‘You might want to reconsider your decision of going on the batch trip. It’s a five day trip with over a hundred people where you will be entirely responsible for yourself. Will you be able to manage?’
My mind was swarming with such thoughts of apprehension even until the day before the trip. But there was another rather dichotomous part of my mind that just knew – I had to go on this trip.
I just HAD to.
Not out of peer pressure, but I had to go for myself – in order to let go of my slowly mounting insecurities, to reaffirm my faith in my own capabilities of managing myself in a crowd, and to find that carefree version of myself that I had left behind somewhere in my childhood.
And this trip did not disappoint me. In these sleepless five days, I learnt more about myself than I did in the past year. I suppose you learn the most about yourself when you spend time with yourself, and for me, that intensive introspection happens only during exams and on trips. 😂
The twelve-hour bus journey that began at 7 PM to Dandeli was an experience in itself. We danced as party songs and Spotify ads blared at high volume from the crackling speakers on the bus. We kept the windows open for ventilation, and needless to say, the wind made my hairstyle resemble Einstein’s, but I couldn’t care less. The mood was just so jubilant and energetic. Everyone finally began settling in and we finally got some sleep around 2 AM. I woke up around 3:30 AM to my best friend reaching for my hand in her sleep. She later denied this, obviously, but I wish I had captured that adorable moment on camera.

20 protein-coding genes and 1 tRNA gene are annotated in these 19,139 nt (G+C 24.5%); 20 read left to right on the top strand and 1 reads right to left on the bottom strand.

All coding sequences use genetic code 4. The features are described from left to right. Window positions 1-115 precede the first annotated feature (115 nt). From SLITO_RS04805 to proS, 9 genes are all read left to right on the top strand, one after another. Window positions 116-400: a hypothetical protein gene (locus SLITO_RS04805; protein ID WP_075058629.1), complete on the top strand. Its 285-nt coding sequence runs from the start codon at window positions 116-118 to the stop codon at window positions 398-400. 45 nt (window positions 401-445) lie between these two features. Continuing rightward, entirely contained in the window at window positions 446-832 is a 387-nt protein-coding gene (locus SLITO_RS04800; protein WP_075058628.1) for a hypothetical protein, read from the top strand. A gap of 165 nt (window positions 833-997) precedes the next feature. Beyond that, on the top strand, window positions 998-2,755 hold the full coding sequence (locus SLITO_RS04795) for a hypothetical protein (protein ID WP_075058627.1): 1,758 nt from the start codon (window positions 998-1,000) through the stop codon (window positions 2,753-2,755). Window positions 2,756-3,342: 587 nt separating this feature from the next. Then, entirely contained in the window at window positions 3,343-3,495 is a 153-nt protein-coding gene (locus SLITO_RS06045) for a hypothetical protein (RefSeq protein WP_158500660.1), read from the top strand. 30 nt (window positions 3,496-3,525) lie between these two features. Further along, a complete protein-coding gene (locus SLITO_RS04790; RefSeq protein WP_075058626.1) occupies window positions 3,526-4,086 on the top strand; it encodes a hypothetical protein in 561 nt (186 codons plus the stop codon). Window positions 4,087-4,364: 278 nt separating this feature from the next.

We reached Dandeli early the next morning and stepped out of the bus for our first batch photoshoot on the road. Yes, on the road, surrounded by a forest. One of my batchmates nearly had her phone run over by a jeep as she set its timer.
The resort was 5 km into the forest away from the main road, which meant we had to walk 5 km to reach the resort. The early morning walk was beautiful with one of my friends explaining everything he knew about bird watching. Halfway along the journey, my friends and I hitched a ride on the roof of the van carrying our luggage. That was the first time in my life I got a Chaiyya Chaiyya moment. Undoubtedly though, that ride felt like it was straight out of a movie scene. With my friends next to me, the breeze in my hair, the morning glow of the forest – I felt alive.